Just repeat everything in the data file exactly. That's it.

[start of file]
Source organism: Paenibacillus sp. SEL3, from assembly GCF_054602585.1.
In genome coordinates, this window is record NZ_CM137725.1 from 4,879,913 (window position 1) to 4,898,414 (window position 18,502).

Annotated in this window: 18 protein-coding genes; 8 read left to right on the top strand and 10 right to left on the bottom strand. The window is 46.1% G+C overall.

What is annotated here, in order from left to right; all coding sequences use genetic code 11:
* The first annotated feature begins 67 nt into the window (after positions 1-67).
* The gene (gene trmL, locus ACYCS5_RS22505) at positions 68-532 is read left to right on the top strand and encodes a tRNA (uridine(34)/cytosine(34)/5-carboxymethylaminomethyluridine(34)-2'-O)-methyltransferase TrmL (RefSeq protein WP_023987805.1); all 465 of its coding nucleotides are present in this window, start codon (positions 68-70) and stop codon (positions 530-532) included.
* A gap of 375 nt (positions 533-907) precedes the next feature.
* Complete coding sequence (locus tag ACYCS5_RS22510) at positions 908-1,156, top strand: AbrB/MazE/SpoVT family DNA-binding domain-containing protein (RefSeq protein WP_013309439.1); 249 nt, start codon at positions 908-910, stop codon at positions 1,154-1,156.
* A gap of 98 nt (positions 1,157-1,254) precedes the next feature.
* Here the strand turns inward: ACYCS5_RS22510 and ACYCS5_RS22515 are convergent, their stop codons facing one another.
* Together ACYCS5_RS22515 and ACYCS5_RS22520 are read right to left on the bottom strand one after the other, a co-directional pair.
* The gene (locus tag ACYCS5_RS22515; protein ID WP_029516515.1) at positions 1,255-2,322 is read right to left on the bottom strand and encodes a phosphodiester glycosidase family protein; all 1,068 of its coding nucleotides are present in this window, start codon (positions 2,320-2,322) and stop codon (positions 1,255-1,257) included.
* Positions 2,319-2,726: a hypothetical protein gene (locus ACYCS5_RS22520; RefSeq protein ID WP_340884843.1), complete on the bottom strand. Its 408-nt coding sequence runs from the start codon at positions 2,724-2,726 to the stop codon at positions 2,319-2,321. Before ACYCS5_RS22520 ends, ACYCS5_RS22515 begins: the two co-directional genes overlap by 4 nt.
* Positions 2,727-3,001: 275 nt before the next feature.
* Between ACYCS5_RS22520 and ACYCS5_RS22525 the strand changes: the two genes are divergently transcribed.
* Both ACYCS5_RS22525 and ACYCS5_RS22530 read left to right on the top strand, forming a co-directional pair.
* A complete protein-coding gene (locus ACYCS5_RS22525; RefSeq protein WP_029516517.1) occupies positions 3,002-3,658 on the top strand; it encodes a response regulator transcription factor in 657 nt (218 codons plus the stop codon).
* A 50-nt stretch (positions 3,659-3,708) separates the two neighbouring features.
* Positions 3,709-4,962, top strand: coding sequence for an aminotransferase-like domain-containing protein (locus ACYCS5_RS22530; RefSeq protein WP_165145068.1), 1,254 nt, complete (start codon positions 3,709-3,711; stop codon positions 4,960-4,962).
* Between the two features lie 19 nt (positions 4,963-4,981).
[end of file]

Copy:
Source organism: Paenibacillus sp. SEL3, from assembly GCF_054602585.1.
In genome coordinates, this window is record NZ_CM137725.1 from 4,879,913 (window position 1) to 4,898,414 (window position 18,502).

Annotated in this window: 18 protein-coding genes; 8 read left to right on the top strand and 10 right to left on the bottom strand. The window is 46.1% G+C overall.

What is annotated here, in order from left to right; all coding sequences use genetic code 11:
* The first annotated feature begins 67 nt into the window (after positions 1-67).
* The gene (gene trmL, locus ACYCS5_RS22505) at positions 68-532 is read left to right on the top strand and encodes a tRNA (uridine(34)/cytosine(34)/5-carboxymethylaminomethyluridine(34)-2'-O)-methyltransferase TrmL (RefSeq protein WP_023987805.1); all 465 of its coding nucleotides are present in this window, start codon (positions 68-70) and stop codon (positions 530-532) included.
* A gap of 375 nt (positions 533-907) precedes the next feature.
* Complete coding sequence (locus tag ACYCS5_RS22510) at positions 908-1,156, top strand: AbrB/MazE/SpoVT family DNA-binding domain-containing protein (RefSeq protein WP_013309439.1); 249 nt, start codon at positions 908-910, stop codon at positions 1,154-1,156.
* A gap of 98 nt (positions 1,157-1,254) precedes the next feature.
* Here the strand turns inward: ACYCS5_RS22510 and ACYCS5_RS22515 are convergent, their stop codons facing one another.
* Together ACYCS5_RS22515 and ACYCS5_RS22520 are read right to left on the bottom strand one after the other, a co-directional pair.
* The gene (locus tag ACYCS5_RS22515; protein ID WP_029516515.1) at positions 1,255-2,322 is read right to left on the bottom strand and encodes a phosphodiester glycosidase family protein; all 1,068 of its coding nucleotides are present in this window, start codon (positions 2,320-2,322) and stop codon (positions 1,255-1,257) included.
* Positions 2,319-2,726: a hypothetical protein gene (locus ACYCS5_RS22520; RefSeq protein ID WP_340884843.1), complete on the bottom strand. Its 408-nt coding sequence runs from the start codon at positions 2,724-2,726 to the stop codon at positions 2,319-2,321. Before ACYCS5_RS22520 ends, ACYCS5_RS22515 begins: the two co-directional genes overlap by 4 nt.
* Positions 2,727-3,001: 275 nt before the next feature.
* Between ACYCS5_RS22520 and ACYCS5_RS22525 the strand changes: the two genes are divergently transcribed.
* Both ACYCS5_RS22525 and ACYCS5_RS22530 read left to right on the top strand, forming a co-directional pair.
* A complete protein-coding gene (locus ACYCS5_RS22525; RefSeq protein WP_029516517.1) occupies positions 3,002-3,658 on the top strand; it encodes a response regulator transcription factor in 657 nt (218 codons plus the stop codon).
* A 50-nt stretch (positions 3,659-3,708) separates the two neighbouring features.
* Positions 3,709-4,962, top strand: coding sequence for an aminotransferase-like domain-containing protein (locus ACYCS5_RS22530; RefSeq protein WP_165145068.1), 1,254 nt, complete (start codon positions 3,709-3,711; stop codon positions 4,960-4,962).
* Between the two features lie 19 nt (positions 4,963-4,981).